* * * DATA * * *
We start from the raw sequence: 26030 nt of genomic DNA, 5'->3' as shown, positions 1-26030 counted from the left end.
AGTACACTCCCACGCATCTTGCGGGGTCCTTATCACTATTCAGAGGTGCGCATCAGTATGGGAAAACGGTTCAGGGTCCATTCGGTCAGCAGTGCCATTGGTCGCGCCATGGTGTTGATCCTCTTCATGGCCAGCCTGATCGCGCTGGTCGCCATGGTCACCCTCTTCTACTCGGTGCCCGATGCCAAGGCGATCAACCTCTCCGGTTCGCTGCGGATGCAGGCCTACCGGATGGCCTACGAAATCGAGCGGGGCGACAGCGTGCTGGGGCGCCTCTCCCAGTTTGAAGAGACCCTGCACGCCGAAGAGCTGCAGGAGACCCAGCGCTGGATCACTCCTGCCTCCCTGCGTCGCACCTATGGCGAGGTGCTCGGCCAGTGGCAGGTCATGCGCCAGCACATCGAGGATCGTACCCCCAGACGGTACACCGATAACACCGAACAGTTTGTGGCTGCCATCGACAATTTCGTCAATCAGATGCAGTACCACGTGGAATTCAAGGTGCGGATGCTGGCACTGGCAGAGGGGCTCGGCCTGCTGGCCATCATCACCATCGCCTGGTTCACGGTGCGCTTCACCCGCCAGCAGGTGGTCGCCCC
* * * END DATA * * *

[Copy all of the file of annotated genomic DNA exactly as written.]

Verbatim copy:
We start from the raw sequence: 26030 nt of genomic DNA, 5'->3' as shown, positions 1-26030 counted from the left end.
AGTACACTCCCACGCATCTTGCGGGGTCCTTATCACTATTCAGAGGTGCGCATCAGTATGGGAAAACGGTTCAGGGTCCATTCGGTCAGCAGTGCCATTGGTCGCGCCATGGTGTTGATCCTCTTCATGGCCAGCCTGATCGCGCTGGTCGCCATGGTCACCCTCTTCTACTCGGTGCCCGATGCCAAGGCGATCAACCTCTCCGGTTCGCTGCGGATGCAGGCCTACCGGATGGCCTACGAAATCGAGCGGGGCGACAGCGTGCTGGGGCGCCTCTCCCAGTTTGAAGAGACCCTGCACGCCGAAGAGCTGCAGGAGACCCAGCGCTGGATCACTCCTGCCTCCCTGCGTCGCACCTATGGCGAGGTGCTCGGCCAGTGGCAGGTCATGCGCCAGCACATCGAGGATCGTACCCCCAGACGGTACACCGATAACACCGAACAGTTTGTGGCTGCCATCGACAATTTCGTCAATCAGATGCAGTACCACGTGGAATTCAAGGTGCGGATGCTGGCACTGGCAGAGGGGCTCGGCCTGCTGGCCATCATCACCATCGCCTGGTTCACGGTGCGCTTCACCCGCCAGCAGGTGGTCGCCCC